A couple of years ago, as I wandered around the Hubbards Farm Market in early May, I looked on with envy. Beet greens, kale, swiss chard. These growers had perfect, robust, mouth watering greens to sell at a premium, early season price when I just had seedlings emerging. In early June they had green and yellow beans, a whole month ahead of my crop. I finally asked a grower how they are so far ahead of me. She replied “Floating row cover, dear.”
At that time, I had been operating a small CSA, where I provided members with produce all growing season long. I was so interested! Not only would it be nice for me to be eating veggies sooner but it also would be impressive to my customers. In 2010, I first experimented with floating row cover. I ordered 5 x 250 feet from Stokes Seeds which was, at that time, about $85, tax and delivery in. I purchased # 9 gauge wire from Home Hardware that had to be special ordered and took about a week to arrive. My store charged just under $30, tax and delivery in.
There are different grades of floating row cover which offer different levels of thickness and protection Most grades are able to lay directly on sturdy plants. As the plants grow, it will lift upward. This is a helpful insect barrier for broccoli, cauliflower, cabbage, etc. For less sturdy plants and seedlings, floating row cover can be erected with wire supports and used to construct low tunnels, also known as “caterpillars” and Johnny's Seeds has trademarked the name “Quick Hoops”.
To build low tunnels, I cut the wire into 63 inch lengths and create hoops by pushing both ends into the ground. Each hoop was placed about 3 feet apart. I then dug a shallow trench on both sides along the length of the hoop area just outside of the hoops. Before unraveling the row cover, I secured one end with rocks. Then, with a helper, we unrolled to the length of the hoop area we were covering. We cut that end, leaving lots of extra so we could secure it with rocks. On the sides, we placed the row cover in the shallow trench and covered with the soil that was removed from the trench and also additional shovelfuls of soil, to further secure it. The ends we twisted like a tootsie roll wrapper and secured with rocks. Most of our vegetable garden area consists of raised beds surrounded by wood. If I placed a row cover near the edge, we wedged a 2”x2” by 8' or 2”x4” by 8' board between the wood and the outside of the hoops. I weighed that down with rocks. These low tunnels were a little easier to open for weeding and planting. It is important that there are no flaps or gaps in the edge where the wind can get in and lift. If you take the time to carefully secure your row cover in the beginning, you will spend less time chasing row covers around your yard.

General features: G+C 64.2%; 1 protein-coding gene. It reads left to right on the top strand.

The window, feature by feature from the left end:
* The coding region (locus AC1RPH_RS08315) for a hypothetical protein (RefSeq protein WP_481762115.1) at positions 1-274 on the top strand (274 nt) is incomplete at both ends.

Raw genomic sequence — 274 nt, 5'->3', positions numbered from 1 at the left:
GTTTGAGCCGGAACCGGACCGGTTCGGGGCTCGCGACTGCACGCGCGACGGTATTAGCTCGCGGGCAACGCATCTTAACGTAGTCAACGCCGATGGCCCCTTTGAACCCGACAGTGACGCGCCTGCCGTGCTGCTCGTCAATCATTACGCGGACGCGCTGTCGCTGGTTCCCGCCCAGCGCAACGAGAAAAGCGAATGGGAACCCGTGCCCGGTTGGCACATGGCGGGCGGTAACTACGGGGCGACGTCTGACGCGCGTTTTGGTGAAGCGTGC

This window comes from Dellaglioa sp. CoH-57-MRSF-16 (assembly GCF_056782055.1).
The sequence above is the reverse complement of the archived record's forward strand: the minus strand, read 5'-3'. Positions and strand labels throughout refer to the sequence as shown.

I used these row covers for more tasks than I initially imagined. Very early in the season, as soon as the ground could be worked, I erected a row cover over a bed to warm the soil. Using a thermometer after a few days, I found that the soil temperature inside the row cover was consistently a few degrees warmer than in the soil outside the row cover. Some seeds will not germinate until a certain temperature is reached, so the row cover allowed me to start seeds earlier and have better germination.
The row cover also created a micro climate. The soil would warm through the day and then at night, when temperatures dropped, the air inside the row cover would stay warmer. The warmer temperatures allowed even cold tolerant plants to grow better. Beets, chard, kale, carrots, peas, onions, spinach, and lettuce, to name a few, will germinate better and grow faster under a row cover.